While many of the deadliest tornadoes occurred in the late 19th or early 20th centuries, most of the costliest damages have been registered in the last 30 years. This disparity can be attributed to:

  • Urban development: The U.S. is more built-up than in the early 1900s, leading to more structures in the path of potential tornadoes.
  • Medical and technological advances: Improved medical facilities and early warning systems have likely reduced fatalities, but more buildings mean more property damage.

Safety first

If you reside in a tornado-prone zone, prioritize your safety:

  • Safe Room or storm cellar: Consider installing one in your home. This underground space can offer protection during severe tornadoes.
  • Evacuation plan: Ensure that all family members know where to go, be it an internal room or basement, away from windows and outside walls.
  • Emergency kit: Always have a kit ready with essentials like water, non-perishable food, first-aid supplies, a flashlight, and a battery-powered weather radio.

Protecting your home

Even though no structure is entirely tornado-proof, certain measures can increase resilience:

  • Reinforce windows: Using impact-resistant windows or storm shutters can prevent debris from breaking windows and causing injury.
  • Secure outdoor objects: Items like lawn furniture can become projectiles during tornadoes. Ensure they’re safely stored or anchored.
  • Reinforced doors: Installing storm doors or reinforcing garage doors can prevent them from being blown in or off, minimizing structural damage.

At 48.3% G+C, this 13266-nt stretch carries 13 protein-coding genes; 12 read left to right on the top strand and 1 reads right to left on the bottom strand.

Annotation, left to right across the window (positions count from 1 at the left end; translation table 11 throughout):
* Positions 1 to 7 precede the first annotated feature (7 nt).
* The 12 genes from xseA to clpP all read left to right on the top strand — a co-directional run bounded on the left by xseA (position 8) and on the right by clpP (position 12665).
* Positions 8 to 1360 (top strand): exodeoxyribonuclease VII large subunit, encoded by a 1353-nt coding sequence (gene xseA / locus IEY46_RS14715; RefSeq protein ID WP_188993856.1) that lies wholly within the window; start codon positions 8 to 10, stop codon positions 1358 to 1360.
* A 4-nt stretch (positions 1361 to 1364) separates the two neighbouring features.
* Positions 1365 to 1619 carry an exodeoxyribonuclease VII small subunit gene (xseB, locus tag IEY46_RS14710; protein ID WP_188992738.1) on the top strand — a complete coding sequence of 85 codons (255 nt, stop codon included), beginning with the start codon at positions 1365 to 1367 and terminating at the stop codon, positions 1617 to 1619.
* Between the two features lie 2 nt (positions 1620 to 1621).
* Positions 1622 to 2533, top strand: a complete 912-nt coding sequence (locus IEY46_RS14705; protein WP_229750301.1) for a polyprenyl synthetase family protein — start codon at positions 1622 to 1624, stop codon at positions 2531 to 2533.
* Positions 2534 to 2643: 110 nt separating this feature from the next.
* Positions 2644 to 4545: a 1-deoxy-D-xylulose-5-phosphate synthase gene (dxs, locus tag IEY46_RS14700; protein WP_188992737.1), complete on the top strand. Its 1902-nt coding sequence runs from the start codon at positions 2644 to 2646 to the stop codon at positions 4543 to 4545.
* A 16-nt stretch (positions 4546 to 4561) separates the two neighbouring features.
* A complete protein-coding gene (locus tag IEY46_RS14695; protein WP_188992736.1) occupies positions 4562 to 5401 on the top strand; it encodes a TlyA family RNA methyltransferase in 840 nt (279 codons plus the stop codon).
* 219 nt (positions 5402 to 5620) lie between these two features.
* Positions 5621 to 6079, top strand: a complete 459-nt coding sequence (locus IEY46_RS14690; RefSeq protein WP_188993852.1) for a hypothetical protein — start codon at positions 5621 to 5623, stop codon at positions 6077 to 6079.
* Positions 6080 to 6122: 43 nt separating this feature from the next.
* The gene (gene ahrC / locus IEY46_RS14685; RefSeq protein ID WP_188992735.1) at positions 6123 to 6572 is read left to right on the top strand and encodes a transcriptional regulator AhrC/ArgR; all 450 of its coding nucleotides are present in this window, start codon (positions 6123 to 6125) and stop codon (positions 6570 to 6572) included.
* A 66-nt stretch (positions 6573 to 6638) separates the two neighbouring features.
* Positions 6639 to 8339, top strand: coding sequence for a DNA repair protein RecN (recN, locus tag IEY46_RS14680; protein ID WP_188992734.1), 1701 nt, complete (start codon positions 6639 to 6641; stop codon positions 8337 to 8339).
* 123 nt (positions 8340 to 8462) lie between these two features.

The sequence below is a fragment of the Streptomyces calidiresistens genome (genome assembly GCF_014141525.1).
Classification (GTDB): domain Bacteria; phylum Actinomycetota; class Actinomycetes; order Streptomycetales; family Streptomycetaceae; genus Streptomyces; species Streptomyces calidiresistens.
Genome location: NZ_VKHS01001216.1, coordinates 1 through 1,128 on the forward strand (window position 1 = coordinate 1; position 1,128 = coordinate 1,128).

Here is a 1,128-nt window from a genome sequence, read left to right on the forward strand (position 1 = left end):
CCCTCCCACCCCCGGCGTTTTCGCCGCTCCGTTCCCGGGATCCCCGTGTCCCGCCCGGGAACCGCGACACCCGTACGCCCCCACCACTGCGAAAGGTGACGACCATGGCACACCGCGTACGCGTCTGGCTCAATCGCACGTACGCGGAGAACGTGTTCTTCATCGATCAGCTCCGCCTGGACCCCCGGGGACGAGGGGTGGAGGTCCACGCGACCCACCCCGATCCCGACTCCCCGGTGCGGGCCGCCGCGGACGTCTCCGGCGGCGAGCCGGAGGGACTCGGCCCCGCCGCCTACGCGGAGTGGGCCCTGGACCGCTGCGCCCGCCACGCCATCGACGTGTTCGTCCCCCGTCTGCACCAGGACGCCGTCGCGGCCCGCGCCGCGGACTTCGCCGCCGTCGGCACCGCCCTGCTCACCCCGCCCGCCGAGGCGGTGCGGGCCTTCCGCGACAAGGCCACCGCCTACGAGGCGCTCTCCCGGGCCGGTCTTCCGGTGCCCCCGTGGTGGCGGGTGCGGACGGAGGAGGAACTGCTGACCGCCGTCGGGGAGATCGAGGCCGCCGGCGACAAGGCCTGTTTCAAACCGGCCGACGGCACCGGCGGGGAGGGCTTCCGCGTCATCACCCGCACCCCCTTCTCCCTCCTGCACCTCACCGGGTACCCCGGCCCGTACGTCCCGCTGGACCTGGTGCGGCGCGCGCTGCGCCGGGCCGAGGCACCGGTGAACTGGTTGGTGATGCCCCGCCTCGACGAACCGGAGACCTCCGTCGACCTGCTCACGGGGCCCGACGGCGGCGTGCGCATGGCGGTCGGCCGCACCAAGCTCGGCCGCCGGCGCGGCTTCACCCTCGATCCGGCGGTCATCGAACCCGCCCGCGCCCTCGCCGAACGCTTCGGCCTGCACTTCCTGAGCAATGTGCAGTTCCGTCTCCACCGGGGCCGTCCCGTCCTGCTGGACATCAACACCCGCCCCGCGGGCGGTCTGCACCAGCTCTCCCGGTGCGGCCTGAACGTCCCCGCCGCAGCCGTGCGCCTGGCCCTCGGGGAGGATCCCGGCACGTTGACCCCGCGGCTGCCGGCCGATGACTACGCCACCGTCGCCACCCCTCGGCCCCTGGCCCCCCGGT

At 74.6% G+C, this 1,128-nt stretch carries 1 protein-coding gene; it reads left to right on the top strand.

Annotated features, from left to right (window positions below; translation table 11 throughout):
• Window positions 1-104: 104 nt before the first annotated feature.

Insurance considerations

Most standard home insurance policies cover tornadoes. However, you should review your policy to ensure the coverage matches your needs and the value of your property. 

Also, consider taking inventory of your home. Regularly photograph and video record contents of your home because this documentation proves invaluable when making home insurance claims.


What was the worst tornado in U.S. history?

The worst tornado in U.S. history, in terms of fatalities, is the Tri-State Tornado of 1925. Here are the details:

  • Date: March 18, 1925
  • Affected areas: The tornado traveled through parts of Missouri, Illinois, and Indiana, which is why it’s called the “Tri-State” Tornado.
  • Fatalities: The storm is estimated to have killed almost 700 people.
  • Injuries: Over 2,000 people were injured.
  • Damage: The storm destroyed more than 15,000 homes, resulting in approximately $1.4 billion in property damage when adjusted for inflation.

What size was the most deadly tornado to ever hit the USA?

The Tri-State Tornado of 1925, the deadliest tornado ever to hit the USA, is believed to have been an F5 on the original Fujita Scale, the highest rating on that scale. 

The F5 rating indicates tornadoes with wind speeds between 261 and 318 mph. It’s characterized by “incredible” damage, including strong-frame houses being lifted off their foundations and carrying considerable distances to disintegrate.

It’s worth noting that while the Fujita Scale and its successor, the Enhanced Fujita Scale, provide a measure of tornado intensity based on damage, the actual wind speeds of historic tornadoes like the Tri-State event are estimates, as direct measurements were not available.

What is the longest a tornado has stayed on the ground?

The tornado with the longest track (or path) on record is the Tri-State Tornado of 1925. It traveled on the ground continuously for about 219 miles (352 km). This incredibly long path began in southeastern Missouri, continued through southern Illinois, and then ended in southwestern Indiana. 

The duration of this tornado was approximately 3.5 hours, making its extended track and duration exceptionally rare. The Tri-State Tornado holds the record for the longest track and remains the deadliest tornado in U.S. history.

Get insurance coverage for tornadoes

While most standard insurance policies cover tornado damages, you should ensure you have the best coverage at the lowest rates. Use our online quote tool to compare rates from several companies.